3. It started with NFL helmets 20 years ago, and has morphed into these things A friend of mine from Chicago sent me a “feel better” Christmas package (after the Hell on Earth that 2017 was for me; I can’t imagine getting THAT in a grab bag, holy crap. Or maybe I can. Hmm. Anyway..) and he included some Funko mini Horror Mystery deals. I ended up with a Universal Mummy, and after feeling an axe in the package I thought I landed Jack Nicholson from the Shining, but ended up with American Psycho Christian Bale instead.

    Now, like you, I loath these things. Yet somehow..they do EXACTLY what they want them to do to me. So I’m in the store, and I see a Star Wars one. Get a Grand Moff Tarkin bobblehead. Cool enough? But I need more. I spend $11 (ELEVEN DOLLARS) on a single Mega Man blind draw at Toys R Us, and I get freakin’ Fire Man. Like, the worst Mega Man boss. Went back to the well (with my local TRU going out of business, ugh) and walked away with a Chewie (nice!) and a Cut Man. Is that it for me? I’d say “yes,” but I know that I’ll be opening a classic arcade game icon thing tomorrow, and watching someone open up the same. Maybe we’ll both get the same crap so we can’t even trade. Yuck.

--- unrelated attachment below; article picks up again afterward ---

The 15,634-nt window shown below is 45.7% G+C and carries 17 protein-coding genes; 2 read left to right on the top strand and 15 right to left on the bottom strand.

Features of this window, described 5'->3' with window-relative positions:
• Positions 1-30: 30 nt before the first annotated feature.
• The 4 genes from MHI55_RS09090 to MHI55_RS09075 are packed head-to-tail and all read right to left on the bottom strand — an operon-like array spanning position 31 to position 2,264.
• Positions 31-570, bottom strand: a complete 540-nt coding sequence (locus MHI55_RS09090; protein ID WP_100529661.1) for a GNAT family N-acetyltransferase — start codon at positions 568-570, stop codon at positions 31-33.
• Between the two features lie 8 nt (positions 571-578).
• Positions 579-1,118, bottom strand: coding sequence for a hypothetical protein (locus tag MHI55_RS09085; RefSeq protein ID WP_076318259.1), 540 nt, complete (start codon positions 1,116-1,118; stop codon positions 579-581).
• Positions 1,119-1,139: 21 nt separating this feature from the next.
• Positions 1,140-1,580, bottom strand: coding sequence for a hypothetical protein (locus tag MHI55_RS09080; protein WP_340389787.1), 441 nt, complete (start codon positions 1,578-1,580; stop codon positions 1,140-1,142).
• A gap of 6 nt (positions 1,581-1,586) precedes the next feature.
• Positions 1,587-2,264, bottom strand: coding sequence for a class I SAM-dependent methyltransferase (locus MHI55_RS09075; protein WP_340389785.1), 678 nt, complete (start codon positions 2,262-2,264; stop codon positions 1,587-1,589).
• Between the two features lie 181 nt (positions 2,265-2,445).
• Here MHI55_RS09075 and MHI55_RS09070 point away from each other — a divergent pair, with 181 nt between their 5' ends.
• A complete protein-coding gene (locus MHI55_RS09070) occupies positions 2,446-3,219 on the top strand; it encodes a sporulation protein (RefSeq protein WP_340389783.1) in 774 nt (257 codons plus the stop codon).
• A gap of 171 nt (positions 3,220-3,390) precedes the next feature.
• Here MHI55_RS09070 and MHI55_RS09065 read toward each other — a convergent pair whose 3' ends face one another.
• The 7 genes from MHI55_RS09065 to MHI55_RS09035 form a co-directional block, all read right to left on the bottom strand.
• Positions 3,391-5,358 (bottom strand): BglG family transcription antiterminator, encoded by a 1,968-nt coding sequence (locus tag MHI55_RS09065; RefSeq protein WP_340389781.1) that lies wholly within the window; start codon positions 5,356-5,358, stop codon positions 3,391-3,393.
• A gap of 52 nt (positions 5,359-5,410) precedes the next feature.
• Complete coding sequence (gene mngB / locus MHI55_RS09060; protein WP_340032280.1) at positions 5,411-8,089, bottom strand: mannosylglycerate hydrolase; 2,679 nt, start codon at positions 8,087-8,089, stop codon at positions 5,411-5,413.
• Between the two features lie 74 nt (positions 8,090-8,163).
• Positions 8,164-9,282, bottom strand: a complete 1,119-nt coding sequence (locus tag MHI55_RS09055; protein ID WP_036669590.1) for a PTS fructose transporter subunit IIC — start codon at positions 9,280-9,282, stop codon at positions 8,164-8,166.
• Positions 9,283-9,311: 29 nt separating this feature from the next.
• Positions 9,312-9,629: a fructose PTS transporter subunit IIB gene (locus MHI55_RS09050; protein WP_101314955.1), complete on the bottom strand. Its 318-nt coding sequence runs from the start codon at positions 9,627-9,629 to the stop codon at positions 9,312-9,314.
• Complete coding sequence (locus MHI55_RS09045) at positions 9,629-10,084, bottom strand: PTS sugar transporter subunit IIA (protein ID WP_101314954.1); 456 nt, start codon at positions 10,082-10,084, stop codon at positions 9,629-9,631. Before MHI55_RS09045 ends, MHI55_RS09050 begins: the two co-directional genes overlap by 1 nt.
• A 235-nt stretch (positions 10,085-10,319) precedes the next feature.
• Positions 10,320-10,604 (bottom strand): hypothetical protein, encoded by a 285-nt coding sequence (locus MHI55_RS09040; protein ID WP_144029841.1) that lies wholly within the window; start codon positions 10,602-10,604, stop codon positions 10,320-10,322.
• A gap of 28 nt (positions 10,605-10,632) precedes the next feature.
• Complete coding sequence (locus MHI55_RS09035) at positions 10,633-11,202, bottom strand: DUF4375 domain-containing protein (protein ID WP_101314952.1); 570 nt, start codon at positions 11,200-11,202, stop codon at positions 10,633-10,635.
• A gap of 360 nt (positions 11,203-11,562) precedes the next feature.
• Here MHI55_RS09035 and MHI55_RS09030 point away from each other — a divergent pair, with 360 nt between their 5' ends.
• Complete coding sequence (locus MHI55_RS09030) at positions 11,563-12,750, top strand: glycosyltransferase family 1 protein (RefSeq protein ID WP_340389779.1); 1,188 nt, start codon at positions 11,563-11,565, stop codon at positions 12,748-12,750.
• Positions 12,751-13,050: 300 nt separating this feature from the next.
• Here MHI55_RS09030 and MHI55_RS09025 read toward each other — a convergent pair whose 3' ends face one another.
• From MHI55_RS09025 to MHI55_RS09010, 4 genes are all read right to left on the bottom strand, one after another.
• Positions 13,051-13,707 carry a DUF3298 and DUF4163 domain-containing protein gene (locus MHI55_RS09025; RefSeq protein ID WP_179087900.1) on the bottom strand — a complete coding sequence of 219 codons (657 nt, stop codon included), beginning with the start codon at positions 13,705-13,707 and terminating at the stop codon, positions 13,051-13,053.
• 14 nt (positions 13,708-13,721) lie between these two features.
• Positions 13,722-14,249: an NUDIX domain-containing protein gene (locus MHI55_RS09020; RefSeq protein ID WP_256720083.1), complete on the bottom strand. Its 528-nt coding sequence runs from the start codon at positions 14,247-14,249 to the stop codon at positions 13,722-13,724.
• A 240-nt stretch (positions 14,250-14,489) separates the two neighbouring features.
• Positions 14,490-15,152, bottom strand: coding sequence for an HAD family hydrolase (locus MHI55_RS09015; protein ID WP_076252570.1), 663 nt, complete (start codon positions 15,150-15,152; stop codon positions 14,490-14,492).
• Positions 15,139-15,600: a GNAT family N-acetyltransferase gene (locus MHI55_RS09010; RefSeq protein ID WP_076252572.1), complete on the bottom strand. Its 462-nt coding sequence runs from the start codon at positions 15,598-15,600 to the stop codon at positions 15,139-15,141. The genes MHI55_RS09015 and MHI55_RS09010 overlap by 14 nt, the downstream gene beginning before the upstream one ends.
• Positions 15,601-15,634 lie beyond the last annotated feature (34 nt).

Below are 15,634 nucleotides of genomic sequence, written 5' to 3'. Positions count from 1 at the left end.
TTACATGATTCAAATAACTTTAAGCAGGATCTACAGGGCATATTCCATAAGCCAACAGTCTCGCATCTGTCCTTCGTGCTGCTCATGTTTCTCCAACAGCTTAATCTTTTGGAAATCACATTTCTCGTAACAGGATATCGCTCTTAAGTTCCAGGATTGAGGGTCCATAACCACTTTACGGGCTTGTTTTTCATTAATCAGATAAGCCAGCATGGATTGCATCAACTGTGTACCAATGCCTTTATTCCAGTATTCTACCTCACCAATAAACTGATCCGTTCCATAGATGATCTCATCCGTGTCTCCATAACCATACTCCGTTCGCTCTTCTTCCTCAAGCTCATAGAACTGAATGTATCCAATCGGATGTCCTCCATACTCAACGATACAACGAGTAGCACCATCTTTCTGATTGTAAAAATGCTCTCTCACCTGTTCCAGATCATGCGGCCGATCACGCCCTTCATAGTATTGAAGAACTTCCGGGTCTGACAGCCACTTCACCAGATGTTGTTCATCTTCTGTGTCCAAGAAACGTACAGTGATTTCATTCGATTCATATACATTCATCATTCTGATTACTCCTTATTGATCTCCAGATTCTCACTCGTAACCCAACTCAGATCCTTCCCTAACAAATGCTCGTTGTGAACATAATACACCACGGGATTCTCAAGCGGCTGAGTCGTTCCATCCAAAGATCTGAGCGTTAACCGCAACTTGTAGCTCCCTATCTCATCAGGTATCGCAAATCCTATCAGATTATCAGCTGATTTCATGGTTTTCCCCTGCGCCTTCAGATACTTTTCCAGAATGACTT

On another note, glad to see you’re still writing! I didn’t have an official WordPress account before, but I’ve been getting emails from the site for YEARS on the “Though Some Have Changed..” comments. Fun!

    Keep up the good work, I see I’ve got a lot of catching up to do.

    PS- If you want some Mystery Legend of Zelda backpack buddies, I know where to find some…

  4. I’m a bit late to this party, but feel compelled to chime in. When I was an employee at a toy store, we had Simpsons mystery bag toys. They came in seasons, so there were so many to collect. A co-worker was really good at figuring out which one was in the bag by casting his eyes skyward and giving it a thorough massage with fine-tuned fingertips. Once a declaration was made, the bag was labeled and kept behind the counter. Not everyone had access to this bounty – only customers who were looking for that. last. one. We tried to accommodate as much as possible, and we made it clear that there was no guarantee that a particular figure was in the bag, only that it matched our best guesser’s best guess. And to this day, I have no clue how he did it. Every time I tried to help out, it ended in miserable failure.